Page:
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Getting Out : Creeps

Understanding Sexual Abuse

from anovagrrl - Wednesday, August 27, 2003
accessed 3264 times

There are very few international or cross-cultural defintions of child maltreatment.

There are places in the world--and the United States is one of them--where actively promoting masturbation among minors would be considered abuse. At a minimum, it is viewed by Child Protective Service (CPS) workers as "grooming behavior" designed to normalize adult/child sexual exchanges. Although "grooming" a child may not result in a conviction and prison sentence for sexual abuse, I can guarantee you that in most states there is a high likelihood that CPS workers will remove children from homes where adults engage in this type of activity.

I'm not talking about a situation where an adult informs a minor that masturbation is normal and healthy or that the appropriate place for this activity is in private. I'm talking about adults encouraging children and adolescents to actively engage in mastrubation by instructing or showing them explicitly how to go about doing it. As in "Loving Jesus."

In the some countries--Sweden, for example--clinical practitioners will sometimes instruct young people with serious emotional disorders in masturbatory methods as part of their treatment plan. In the United States, this is strictly forbidden as a form of treatment and would be viewed as grooming a child to engage in inappropriate sexual contact with an adult. During the early 1990s, the Surgeon General for the Clinton Administration--Dr. Jocelyn Elders--was forced to resign from her position as the nation's chief medical officer because she recommended that sex education programs should encourage adolescent masturbation as a means of "safe sex."

Although you may not believe at this time that you were abused, you may change your mind about this after you have learned more about what child welfare experts consider healthy discipline, appropriate socialization, and normal human development in cross-cultural settings. Furthermore, no one can know for a fact that younger sisters or brothers in TF are NOT experiencing sexual abuse (SA). Sexual perpetration is typically done in secret. It may involve coersion, where the victim feels too threatened to disclose, or seduction, where the victim feels that s/he enjoyed it, actively participated, and no harm was done. In both cases, a deep sense of shame leads to silence and denial.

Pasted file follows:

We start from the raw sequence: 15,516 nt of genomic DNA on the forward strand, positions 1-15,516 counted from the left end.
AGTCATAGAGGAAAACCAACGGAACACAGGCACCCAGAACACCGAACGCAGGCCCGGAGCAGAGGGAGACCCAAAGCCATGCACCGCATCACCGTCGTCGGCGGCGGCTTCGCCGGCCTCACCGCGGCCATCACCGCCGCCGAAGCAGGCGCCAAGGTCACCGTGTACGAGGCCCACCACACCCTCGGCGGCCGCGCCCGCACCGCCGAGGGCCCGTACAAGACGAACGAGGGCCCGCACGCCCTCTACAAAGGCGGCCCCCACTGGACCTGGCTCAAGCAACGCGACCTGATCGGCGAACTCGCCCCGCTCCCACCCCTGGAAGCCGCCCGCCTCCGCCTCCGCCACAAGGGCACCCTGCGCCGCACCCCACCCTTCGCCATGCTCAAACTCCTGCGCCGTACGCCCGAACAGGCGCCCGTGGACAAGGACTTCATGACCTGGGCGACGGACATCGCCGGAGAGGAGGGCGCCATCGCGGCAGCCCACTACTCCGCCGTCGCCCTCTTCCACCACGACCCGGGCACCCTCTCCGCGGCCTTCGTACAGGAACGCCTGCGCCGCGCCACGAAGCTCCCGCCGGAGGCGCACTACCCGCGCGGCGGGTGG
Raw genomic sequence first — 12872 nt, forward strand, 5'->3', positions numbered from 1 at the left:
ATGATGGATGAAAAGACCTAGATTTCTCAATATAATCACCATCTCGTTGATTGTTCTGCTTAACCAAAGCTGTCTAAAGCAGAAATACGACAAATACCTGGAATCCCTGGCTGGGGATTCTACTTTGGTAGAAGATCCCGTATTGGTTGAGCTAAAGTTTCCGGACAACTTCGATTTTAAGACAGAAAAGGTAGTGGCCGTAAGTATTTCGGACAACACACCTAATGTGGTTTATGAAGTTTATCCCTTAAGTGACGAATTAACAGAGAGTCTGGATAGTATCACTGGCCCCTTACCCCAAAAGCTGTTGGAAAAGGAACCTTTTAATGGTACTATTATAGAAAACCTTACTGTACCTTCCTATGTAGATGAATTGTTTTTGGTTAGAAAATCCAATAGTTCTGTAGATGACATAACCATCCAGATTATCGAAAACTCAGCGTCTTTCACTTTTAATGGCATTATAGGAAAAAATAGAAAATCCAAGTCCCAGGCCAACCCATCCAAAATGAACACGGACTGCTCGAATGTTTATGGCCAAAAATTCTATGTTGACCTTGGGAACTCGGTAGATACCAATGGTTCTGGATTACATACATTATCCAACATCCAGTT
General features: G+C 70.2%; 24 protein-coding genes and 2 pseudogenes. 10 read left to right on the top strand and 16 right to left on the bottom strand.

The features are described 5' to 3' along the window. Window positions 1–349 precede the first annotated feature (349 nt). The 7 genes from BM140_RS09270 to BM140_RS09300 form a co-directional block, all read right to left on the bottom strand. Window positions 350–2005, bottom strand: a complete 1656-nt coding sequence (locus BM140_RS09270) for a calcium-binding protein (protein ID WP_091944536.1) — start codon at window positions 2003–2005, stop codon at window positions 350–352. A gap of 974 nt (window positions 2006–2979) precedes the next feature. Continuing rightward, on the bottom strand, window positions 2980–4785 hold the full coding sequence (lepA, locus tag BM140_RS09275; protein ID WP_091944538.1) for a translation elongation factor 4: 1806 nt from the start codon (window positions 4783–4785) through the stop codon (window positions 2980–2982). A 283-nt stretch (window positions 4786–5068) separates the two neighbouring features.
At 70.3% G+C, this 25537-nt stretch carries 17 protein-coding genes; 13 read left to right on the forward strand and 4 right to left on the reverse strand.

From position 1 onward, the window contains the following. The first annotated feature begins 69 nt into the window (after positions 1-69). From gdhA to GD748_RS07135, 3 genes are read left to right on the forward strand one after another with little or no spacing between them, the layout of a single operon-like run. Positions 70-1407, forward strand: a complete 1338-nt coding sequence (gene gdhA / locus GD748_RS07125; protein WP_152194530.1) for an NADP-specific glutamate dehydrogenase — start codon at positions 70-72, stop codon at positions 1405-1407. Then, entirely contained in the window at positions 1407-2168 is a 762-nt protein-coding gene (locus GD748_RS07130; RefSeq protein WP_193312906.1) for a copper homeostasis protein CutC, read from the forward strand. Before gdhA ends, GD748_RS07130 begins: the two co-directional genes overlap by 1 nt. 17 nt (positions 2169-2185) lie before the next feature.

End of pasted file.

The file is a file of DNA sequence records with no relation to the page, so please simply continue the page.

It is estimated that one in four "systemite" girls growing up in the U.S. experiences sexual abuse. Just because David Berg is dead, there's no reason to believe that the SA statistic is any better for kids growing up in TF than for kids in the system. There's plenty of evidence to suggest that tightly bounded patriarchal social systems such as TF are an ideal breeding ground for child perpetrators. Yes, even the Amish have a problem with child SA! I seriously doubt there are enough social, emotional, economic, or professional supports in TF for recently victimized children & adolescents to disclose very much of anything that might occurring.

Victims frequently "forget about it" until they reach a point in life where they feel safe enough to "remember" and secure enough talk about it openly. It is not unusual for sexually victimized individuals to remain silent until their mid-to-late 20s and early 30s, when they finally have enough information and life experience to put their childhood experience into perspective--as well as enough social support and economic resources to deal with the consequences of speaking openly to family members and others about the abuse.

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from 70s kid
Wednesday, August 27, 2003 - 22:31


Thank you for this article, anovagrrl. I am still dealing with the effects of the childhood sexual abuse I experienced at the hands of my TF shepherds and supposed caretakers, which was my first and only sexual experience until much later on the outside due to the rule changes TF made when I was growing up.